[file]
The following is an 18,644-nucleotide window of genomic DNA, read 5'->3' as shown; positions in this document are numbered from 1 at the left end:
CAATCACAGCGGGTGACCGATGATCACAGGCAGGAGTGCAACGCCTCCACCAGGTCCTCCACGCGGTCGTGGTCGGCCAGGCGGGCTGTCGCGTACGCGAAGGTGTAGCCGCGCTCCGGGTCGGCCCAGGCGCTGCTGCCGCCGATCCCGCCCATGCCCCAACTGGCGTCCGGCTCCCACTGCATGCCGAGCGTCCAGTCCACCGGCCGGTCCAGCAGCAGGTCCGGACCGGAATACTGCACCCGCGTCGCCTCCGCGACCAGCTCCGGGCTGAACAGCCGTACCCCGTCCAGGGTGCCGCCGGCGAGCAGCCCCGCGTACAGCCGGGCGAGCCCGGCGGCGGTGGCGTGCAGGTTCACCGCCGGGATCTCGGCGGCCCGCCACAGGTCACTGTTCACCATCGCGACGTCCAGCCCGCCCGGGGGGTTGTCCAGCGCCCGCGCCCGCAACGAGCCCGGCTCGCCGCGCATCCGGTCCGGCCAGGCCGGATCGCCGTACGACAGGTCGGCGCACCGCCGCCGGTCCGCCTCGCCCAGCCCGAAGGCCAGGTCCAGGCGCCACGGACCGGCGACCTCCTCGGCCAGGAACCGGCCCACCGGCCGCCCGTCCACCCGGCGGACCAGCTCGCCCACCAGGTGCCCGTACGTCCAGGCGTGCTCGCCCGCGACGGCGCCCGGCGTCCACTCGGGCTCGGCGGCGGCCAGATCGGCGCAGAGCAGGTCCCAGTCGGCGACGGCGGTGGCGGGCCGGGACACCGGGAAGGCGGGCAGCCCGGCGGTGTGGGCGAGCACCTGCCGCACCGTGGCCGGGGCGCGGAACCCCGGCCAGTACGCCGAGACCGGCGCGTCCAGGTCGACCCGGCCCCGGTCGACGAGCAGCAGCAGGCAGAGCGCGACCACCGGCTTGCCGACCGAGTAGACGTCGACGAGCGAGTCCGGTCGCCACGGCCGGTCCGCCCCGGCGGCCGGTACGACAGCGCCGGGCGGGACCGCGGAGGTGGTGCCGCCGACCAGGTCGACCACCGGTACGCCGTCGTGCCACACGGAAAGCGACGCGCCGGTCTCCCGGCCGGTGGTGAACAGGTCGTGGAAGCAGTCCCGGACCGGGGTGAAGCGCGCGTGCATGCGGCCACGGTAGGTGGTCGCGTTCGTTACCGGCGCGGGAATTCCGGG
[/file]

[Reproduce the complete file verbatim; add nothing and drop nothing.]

The following is an 18,644-nucleotide window of genomic DNA, read 5'->3' as shown; positions in this document are numbered from 1 at the left end:
CAATCACAGCGGGTGACCGATGATCACAGGCAGGAGTGCAACGCCTCCACCAGGTCCTCCACGCGGTCGTGGTCGGCCAGGCGGGCTGTCGCGTACGCGAAGGTGTAGCCGCGCTCCGGGTCGGCCCAGGCGCTGCTGCCGCCGATCCCGCCCATGCCCCAACTGGCGTCCGGCTCCCACTGCATGCCGAGCGTCCAGTCCACCGGCCGGTCCAGCAGCAGGTCCGGACCGGAATACTGCACCCGCGTCGCCTCCGCGACCAGCTCCGGGCTGAACAGCCGTACCCCGTCCAGGGTGCCGCCGGCGAGCAGCCCCGCGTACAGCCGGGCGAGCCCGGCGGCGGTGGCGTGCAGGTTCACCGCCGGGATCTCGGCGGCCCGCCACAGGTCACTGTTCACCATCGCGACGTCCAGCCCGCCCGGGGGGTTGTCCAGCGCCCGCGCCCGCAACGAGCCCGGCTCGCCGCGCATCCGGTCCGGCCAGGCCGGATCGCCGTACGACAGGTCGGCGCACCGCCGCCGGTCCGCCTCGCCCAGCCCGAAGGCCAGGTCCAGGCGCCACGGACCGGCGACCTCCTCGGCCAGGAACCGGCCCACCGGCCGCCCGTCCACCCGGCGGACCAGCTCGCCCACCAGGTGCCCGTACGTCCAGGCGTGCTCGCCCGCGACGGCGCCCGGCGTCCACTCGGGCTCGGCGGCGGCCAGATCGGCGCAGAGCAGGTCCCAGTCGGCGACGGCGGTGGCGGGCCGGGACACCGGGAAGGCGGGCAGCCCGGCGGTGTGGGCGAGCACCTGCCGCACCGTGGCCGGGGCGCGGAACCCCGGCCAGTACGCCGAGACCGGCGCGTCCAGGTCGACCCGGCCCCGGTCGACGAGCAGCAGCAGGCAGAGCGCGACCACCGGCTTGCCGACCGAGTAGACGTCGACGAGCGAGTCCGGTCGCCACGGCCGGTCCGCCCCGGCGGCCGGTACGACAGCGCCGGGCGGGACCGCGGAGGTGGTGCCGCCGACCAGGTCGACCACCGGTACGCCGTCGTGCCACACGGAAAGCGACGCGCCGGTCTCCCGGCCGGTGGTGAACAGGTCGTGGAAGCAGTCCCGGACCGGGGTGAAGCGCGCGTGCATGCGGCCACGGTAGGTGGTCGCGTTCGTTACCGGCGCGGGAATTCCGGG